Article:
The unprecedented support extended far beyond donations and fuelled a global following and online community. Even amongst the patient loop, a greater awareness and understanding was being developed.
“Before this campaign I never called myself M.E., I’d never even heard the term M.E., it was just chronic fatigue syndrome or environmental illness,” said Gawron. “This is the first time I’ve seen the whole spectrum of people and the different symptoms and severity they have.”
Around the world, patients are uniting to share their stories. The Canary in a Coal Mine campaign fuelled an uprising and demanded visibility for those who could often feel invisible.
Natalie Denise Davidson, aged 21 from the U.K., found out about Canary in a Coal Mine through social networks. She decided to support the campaign because of her own experiences of M.E. and the general lack of understanding which surrounds the illness.
“I think it’s frustrating to have an invisible illness because the false perception can be that you’re dramatizing or lazy,” Davidson said. “The only way to prevent other people going through the same thing is to raise awareness. Ignorance can only be remedied by education and I think in the current climate, film is a really effective way to educate.”
“I’ve been really impressed by the support behind the campaign, it’s shown how many people are in the same boat and I hope that helps boost morale for the many people still suffering,” she said. “It could affect absolutely anyone, and it’s the kindness and understanding of other people that makes it easier to get through, especially when there is no cure.”
Social networks, blogs and support groups have thrived with support for Canary in a Coal Mine, as those whose lives have been affected by this illness come together.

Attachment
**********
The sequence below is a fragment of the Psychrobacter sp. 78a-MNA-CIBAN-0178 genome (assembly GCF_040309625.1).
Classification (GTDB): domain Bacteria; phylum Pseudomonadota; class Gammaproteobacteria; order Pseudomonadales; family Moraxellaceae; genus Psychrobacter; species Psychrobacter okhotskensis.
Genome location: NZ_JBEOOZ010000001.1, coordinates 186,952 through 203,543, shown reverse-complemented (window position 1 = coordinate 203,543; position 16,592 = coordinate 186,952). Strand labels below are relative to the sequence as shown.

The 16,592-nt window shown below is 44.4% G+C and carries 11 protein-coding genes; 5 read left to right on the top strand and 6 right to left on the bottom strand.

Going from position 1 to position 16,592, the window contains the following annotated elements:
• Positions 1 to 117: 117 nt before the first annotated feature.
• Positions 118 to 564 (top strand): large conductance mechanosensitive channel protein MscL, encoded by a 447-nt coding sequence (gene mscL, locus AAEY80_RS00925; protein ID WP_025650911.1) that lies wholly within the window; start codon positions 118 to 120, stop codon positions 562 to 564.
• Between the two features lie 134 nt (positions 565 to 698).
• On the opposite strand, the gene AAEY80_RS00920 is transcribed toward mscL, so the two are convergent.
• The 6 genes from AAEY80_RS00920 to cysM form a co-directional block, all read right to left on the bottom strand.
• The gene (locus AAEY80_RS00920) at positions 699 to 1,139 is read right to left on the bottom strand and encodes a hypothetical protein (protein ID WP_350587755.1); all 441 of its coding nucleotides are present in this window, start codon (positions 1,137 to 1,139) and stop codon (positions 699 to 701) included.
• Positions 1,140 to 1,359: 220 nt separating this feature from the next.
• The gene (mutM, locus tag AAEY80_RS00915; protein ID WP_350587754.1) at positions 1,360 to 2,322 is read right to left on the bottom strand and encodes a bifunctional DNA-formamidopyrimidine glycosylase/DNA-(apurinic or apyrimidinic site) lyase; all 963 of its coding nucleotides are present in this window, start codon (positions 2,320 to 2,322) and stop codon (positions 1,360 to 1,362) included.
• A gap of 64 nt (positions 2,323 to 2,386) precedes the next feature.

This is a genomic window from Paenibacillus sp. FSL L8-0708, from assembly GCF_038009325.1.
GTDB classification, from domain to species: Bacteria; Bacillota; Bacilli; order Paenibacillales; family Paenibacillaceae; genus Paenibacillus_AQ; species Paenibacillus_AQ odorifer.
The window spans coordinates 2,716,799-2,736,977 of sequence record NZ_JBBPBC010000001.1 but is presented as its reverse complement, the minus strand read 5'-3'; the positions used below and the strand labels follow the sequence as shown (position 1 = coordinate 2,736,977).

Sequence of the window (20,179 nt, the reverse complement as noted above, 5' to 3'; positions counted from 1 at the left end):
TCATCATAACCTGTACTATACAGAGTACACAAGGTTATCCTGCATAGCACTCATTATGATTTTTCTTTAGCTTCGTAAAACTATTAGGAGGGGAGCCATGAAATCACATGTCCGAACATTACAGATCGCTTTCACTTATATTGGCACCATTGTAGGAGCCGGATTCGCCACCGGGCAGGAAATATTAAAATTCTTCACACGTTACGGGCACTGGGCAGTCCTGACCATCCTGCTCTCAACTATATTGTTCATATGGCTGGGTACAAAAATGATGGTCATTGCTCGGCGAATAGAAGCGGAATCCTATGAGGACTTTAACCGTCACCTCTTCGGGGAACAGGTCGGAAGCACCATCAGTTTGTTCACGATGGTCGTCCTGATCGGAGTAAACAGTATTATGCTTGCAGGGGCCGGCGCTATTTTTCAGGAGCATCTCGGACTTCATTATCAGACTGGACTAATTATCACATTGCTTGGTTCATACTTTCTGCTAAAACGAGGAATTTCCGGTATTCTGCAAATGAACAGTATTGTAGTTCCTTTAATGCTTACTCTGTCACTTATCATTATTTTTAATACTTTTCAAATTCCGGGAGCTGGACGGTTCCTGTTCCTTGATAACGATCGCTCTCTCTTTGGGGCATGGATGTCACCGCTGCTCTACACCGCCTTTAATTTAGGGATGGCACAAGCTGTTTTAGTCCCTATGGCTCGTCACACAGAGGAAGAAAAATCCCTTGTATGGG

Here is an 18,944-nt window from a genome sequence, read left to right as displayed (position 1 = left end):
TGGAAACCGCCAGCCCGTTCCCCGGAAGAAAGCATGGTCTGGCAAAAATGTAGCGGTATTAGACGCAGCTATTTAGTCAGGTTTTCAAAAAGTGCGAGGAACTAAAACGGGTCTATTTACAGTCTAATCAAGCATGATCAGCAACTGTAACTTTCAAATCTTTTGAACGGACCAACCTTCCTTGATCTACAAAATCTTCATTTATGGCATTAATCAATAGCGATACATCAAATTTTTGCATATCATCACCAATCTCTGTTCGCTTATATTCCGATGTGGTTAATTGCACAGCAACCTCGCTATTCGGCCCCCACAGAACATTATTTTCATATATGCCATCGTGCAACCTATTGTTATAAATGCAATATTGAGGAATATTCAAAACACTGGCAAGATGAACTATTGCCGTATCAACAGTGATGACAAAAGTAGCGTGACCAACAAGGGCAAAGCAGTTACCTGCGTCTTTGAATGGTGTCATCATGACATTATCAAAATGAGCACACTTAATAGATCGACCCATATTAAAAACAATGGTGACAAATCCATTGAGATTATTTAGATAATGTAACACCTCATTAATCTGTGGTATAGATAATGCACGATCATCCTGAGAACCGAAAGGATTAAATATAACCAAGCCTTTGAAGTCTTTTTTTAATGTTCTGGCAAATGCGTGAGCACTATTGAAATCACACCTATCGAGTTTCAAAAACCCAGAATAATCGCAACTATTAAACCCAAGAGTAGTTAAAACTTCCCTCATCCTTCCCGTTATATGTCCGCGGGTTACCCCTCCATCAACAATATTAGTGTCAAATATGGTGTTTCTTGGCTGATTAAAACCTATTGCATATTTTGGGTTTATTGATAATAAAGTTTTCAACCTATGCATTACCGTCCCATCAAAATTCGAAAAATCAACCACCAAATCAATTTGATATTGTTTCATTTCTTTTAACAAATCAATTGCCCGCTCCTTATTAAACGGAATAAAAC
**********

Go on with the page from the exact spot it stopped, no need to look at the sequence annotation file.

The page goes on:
“I believe the documentary will help to raise awareness of this devastating illness and will allow the story of those who haven’t been heard until now to be shared at a large scale,” said Megan S, author of My Chronic Life Journey blog.
Jen Brea wrote that the decision to make Canary in a Coal Mine was made in one of the darkest moments of her life.
“I knew I had two choices: give up or try to wrest back my dignity and agency from this illness,” she said. “So I gambled my heart and my hopes on this project. Even though I have a deep belief in the power of visual storytelling, there was also a nagging fear that no one would care or understand the meaning of what I and so many others struggle with.”
On November 21st, with 37 hours to go until the end of the 30 day Kickstarter campaign, Canary in a Coal Mine reached their $200,000 goal. They thanked their backers for making miracles and helping to turn the worse thing into the most extraordinary, wonderful thing.
Their accolades have also included being voted IndieWire’s ‘Film of the Month’, a featured article in the Huffington Post, a celebrity tweet from Stephen Fry, interviews with Al Jazeera, and a Thunderclap reaching more than a million followers.
With the support and funding Canary in a Coal Mine needed, they can make a feature length documentary to truly be proud of that can change the face of M.E.
To those with CFS/M.E., this documentary is a promise for a future that doesn’t have to be lived in the dark. It offers hope for awareness and understanding.
“We have very painful and disabling illnesses yet we can’t get good health care or funding for research and treatments,” said online support page ‘MayTwelfth’, representing International CFS/M.E and Fibromyalgia Awareness Day. “If we don’t raise awareness for ourselves and raise money for research then it will never happen. We hope the film opens the eyes of some people and change starts to happen.”
By supporting the documentary, you are raising belief and acknowledgement. You are helping to reach those with the power and knowledge for research, those who could be able to find the answers that so many of us seek.
“Having acknowledgement means it has to be acknowledged in the medical science community,” said Gawron. “I think this has a chance to change perceptions and get people interested in figuring this out.”
As we unite to follow the inspirational journey of Jen Brea, and our online community comes alive with the whispers of fellow canaries, we watch with baited breathe to see how the rest of the world will react.